Tuesday, October 25, 2005

Tommy Keene 'Based On Happy Times'

Last Saturday, I had to take the Rock 92 van down to Randleman (or “Randle-Tucky” as some of the natives call it) for NASCAR Days. And the first thing that struck me as “odd” with NASCAR Days is the fact that it only takes place on one day. When did “days” become a day?

I was at the station at 6:30 Saturday morning to meet Goat so that he could drive the white van and follow me down there. We also had to set up a television from Steele & Vaughan that the guys from EB Games could use. We were going to leave it for them and pick it up later that evening.

We got there around 7:15 and we were to park in front of the First National Bank there on Main Street. From what the directions told me, our spaces would be on the left hand side just after turning right onto Main Street. I looked and looked and did not find the bank. So, I turned around and backtracked this time and paid close attention to the numbers that I saw spray-painted on the pavement just in front of the curbing.

I found our two of our spaces and noticed that our third space was across the street. Luckily, the truck could fit into the two on one side in front of the unmarked bank building. Yes, that’s right! The bank was unmarked. Nowhere did Goat and I find any markings telling us who the tenant was. Crazy, but that’s totally expected in small towns.

You’d think that finding something in a small town would be easy, but often times it’s not. I remember a time when I had to deliver an office chair to some place in Thomasville on Main Street. I drove up and down the street several times until I called my office to find out where in the hell the place was. My boss (who I saw at “NASCAR Days” and is still just as irritating as she ever was) told me “it’s on Main Street”. Again, I explained my dilemma. Then she decided to call the place that ordered the chair and get directions from them. It turned out that Thomasville, the genius of small towns, has TWO Main Streets.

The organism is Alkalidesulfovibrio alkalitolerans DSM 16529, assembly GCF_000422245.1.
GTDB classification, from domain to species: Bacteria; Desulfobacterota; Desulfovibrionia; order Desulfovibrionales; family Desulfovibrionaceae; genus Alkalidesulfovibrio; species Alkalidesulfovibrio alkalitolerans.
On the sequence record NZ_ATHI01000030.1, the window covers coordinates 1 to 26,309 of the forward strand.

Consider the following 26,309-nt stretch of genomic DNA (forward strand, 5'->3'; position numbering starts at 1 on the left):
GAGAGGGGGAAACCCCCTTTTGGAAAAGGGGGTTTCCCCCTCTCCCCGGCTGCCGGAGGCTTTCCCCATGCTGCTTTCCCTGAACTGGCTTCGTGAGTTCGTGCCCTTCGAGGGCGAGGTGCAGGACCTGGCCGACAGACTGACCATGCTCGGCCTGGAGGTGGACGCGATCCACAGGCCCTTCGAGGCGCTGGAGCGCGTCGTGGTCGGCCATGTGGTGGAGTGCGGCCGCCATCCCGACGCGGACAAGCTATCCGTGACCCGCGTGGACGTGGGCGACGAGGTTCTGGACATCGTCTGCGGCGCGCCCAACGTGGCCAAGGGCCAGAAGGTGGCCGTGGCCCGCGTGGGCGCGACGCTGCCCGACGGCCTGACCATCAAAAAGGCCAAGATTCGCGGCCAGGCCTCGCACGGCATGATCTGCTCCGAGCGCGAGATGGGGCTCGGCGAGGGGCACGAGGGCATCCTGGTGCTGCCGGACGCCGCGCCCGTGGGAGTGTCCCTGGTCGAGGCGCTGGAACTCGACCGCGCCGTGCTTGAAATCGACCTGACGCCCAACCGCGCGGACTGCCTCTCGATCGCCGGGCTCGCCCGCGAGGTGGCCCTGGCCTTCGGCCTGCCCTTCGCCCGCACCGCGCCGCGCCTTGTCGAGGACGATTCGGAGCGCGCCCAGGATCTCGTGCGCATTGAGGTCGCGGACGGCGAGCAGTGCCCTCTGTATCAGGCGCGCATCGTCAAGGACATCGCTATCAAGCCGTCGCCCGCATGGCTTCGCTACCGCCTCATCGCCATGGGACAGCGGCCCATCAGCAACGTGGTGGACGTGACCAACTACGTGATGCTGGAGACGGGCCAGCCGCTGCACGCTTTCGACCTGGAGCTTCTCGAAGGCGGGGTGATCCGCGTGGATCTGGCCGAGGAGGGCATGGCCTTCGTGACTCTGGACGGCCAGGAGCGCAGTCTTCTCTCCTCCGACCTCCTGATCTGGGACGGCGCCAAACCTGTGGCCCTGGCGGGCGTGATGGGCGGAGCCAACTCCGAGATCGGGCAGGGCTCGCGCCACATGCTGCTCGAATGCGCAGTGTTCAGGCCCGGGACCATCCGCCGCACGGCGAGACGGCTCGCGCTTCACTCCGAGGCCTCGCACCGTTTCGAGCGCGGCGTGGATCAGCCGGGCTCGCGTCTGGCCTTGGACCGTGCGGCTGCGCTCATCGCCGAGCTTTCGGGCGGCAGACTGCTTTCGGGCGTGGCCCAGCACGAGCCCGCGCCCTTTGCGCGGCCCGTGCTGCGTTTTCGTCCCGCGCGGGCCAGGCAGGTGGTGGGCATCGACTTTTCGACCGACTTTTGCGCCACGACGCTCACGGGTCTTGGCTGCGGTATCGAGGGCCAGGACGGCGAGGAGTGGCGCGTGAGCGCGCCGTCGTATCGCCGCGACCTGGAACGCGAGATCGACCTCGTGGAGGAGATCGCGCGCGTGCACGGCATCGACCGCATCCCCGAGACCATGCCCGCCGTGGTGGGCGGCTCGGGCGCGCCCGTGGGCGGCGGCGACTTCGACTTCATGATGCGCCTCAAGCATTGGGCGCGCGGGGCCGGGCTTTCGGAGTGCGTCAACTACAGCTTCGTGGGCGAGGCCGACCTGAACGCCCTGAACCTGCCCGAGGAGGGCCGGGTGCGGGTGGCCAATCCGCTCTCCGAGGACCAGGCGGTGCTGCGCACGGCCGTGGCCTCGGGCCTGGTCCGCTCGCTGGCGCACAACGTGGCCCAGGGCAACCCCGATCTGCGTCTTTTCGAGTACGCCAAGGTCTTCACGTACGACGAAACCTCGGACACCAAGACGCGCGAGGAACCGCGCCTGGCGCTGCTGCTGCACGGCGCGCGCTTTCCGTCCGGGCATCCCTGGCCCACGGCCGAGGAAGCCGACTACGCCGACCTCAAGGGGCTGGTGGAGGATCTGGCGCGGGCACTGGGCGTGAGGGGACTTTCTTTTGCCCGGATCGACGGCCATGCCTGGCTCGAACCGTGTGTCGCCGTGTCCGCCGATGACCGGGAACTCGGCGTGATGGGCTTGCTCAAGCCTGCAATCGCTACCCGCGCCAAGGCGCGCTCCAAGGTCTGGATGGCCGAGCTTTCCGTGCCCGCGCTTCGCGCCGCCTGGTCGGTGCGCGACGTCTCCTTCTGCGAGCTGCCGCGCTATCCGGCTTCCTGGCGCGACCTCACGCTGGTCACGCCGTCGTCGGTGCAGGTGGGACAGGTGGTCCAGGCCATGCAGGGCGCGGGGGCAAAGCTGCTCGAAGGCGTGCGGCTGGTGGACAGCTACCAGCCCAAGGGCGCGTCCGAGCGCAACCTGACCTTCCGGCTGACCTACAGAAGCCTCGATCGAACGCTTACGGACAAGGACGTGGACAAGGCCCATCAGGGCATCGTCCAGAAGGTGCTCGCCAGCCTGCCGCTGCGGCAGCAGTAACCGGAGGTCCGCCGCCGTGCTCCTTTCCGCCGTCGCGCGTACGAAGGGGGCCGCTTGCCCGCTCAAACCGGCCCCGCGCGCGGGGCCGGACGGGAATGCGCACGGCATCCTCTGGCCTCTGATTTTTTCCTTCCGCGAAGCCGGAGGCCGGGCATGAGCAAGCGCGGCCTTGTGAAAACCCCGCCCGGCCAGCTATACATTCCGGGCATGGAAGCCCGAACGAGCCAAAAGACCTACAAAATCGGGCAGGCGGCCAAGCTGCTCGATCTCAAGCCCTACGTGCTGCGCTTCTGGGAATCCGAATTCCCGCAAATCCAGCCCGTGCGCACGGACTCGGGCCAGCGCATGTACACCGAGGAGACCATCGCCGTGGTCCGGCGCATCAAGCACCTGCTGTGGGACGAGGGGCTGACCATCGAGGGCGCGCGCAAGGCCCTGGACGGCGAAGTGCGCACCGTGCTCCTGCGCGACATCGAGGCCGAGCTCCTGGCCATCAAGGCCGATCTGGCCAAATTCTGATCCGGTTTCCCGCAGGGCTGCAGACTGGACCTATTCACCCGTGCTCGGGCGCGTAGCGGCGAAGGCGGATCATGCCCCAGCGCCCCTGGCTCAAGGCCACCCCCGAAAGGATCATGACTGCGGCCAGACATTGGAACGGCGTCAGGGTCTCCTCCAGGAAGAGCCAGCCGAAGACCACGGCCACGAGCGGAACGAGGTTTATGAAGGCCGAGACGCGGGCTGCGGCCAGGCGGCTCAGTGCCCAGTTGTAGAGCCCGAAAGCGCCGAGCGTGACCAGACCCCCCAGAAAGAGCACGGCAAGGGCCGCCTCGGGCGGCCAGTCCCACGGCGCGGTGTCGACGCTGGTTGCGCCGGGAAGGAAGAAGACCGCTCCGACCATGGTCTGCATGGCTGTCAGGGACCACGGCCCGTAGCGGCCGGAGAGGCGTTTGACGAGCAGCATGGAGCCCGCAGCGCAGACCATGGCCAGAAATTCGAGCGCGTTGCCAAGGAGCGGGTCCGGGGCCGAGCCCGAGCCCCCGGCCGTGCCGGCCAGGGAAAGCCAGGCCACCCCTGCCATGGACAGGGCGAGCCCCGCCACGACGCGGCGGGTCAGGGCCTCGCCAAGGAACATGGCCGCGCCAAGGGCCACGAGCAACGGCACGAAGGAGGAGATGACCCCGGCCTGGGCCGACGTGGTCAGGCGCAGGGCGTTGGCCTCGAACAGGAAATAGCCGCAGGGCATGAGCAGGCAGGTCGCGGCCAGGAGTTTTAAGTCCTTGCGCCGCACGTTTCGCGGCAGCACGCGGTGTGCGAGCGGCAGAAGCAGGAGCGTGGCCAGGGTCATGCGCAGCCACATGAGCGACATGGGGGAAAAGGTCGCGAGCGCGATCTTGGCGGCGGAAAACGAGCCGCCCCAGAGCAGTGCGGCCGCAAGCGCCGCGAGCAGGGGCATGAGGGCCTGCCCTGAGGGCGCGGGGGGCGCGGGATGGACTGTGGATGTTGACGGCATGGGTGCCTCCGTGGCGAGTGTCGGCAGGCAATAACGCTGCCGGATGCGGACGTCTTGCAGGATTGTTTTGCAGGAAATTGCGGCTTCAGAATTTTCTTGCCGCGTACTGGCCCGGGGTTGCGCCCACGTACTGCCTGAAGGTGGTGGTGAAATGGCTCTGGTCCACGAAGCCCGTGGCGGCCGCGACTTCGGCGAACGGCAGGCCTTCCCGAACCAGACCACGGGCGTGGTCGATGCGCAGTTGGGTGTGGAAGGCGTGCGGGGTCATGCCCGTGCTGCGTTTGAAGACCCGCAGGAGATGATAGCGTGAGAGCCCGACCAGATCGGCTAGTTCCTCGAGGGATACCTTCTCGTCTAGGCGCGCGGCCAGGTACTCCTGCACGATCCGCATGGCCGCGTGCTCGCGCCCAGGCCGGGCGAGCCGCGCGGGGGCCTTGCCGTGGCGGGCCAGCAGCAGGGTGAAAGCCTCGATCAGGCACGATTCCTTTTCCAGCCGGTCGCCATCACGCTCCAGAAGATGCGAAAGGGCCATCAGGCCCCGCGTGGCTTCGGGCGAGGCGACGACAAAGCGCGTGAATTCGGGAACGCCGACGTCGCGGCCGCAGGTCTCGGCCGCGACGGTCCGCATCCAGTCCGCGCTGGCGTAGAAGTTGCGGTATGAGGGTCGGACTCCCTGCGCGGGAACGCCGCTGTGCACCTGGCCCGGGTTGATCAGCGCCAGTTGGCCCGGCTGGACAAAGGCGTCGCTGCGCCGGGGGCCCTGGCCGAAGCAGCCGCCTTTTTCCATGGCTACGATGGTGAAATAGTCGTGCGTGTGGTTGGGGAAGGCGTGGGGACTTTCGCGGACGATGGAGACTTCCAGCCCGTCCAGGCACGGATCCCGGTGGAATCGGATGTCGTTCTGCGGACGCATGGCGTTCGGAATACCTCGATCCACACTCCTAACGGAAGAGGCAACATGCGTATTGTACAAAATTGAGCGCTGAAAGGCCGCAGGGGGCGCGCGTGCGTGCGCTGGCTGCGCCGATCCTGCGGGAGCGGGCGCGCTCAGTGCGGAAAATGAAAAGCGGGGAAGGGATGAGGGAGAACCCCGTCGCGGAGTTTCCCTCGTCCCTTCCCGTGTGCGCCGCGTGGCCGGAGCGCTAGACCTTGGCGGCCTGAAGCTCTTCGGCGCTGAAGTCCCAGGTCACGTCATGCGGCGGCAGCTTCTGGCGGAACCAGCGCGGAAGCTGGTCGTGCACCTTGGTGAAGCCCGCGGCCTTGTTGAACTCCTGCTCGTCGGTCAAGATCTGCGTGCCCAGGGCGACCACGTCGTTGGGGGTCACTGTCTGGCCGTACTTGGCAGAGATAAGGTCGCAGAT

The old boss was a woman with the build, grace, and personality of a bulldog. When I saw her in Randleman, I thought that I’d strike up a conversation and find out how everyone there was doing. Of course, I wanted to see if the company was still treading water. I was one of three employees that were laid-off not soon after the economy went south 6 months after 9/11. They lost the state contract and things weren’t looking too hopeful.

I stepped off the back step of the truck and saw “bulldog” coming down the street. I used her name when I said “hey”. She just kept walking and looked forward once again. I said, “Hey (bulldog), its Eugene.”

“I know,” she said, as she seemed to pick up steam.

And on that note, I decided that “bulldog” was out of my life for good. There’s no reason to ever talk to this woman again. Hell, I never really liked her in the first place. She had a knack for pissing you off 3.6 seconds after opening her mouth and she barked and barked orders at everyone. My other boss wasn’t so great either. I didn’t talk to him unless it was about business in my last three months that I worked there.

I had to make a delivery to the City of Thomasville. The building that houses the city government there didn’t have an elevator where it counts. So, every time that they ordered from us, we would have to carry the enormous amount of supplies up three flights of stairs.

Usually, there would be 20 to 25 cases of paper weighing 50 lbs. each to carry up along with 10 to 20 other cases filled with miscellaneous items weighing anywhere from 5 to 50 lbs. All of this was to be lifted and carried up those stairs and placed in the supply closet.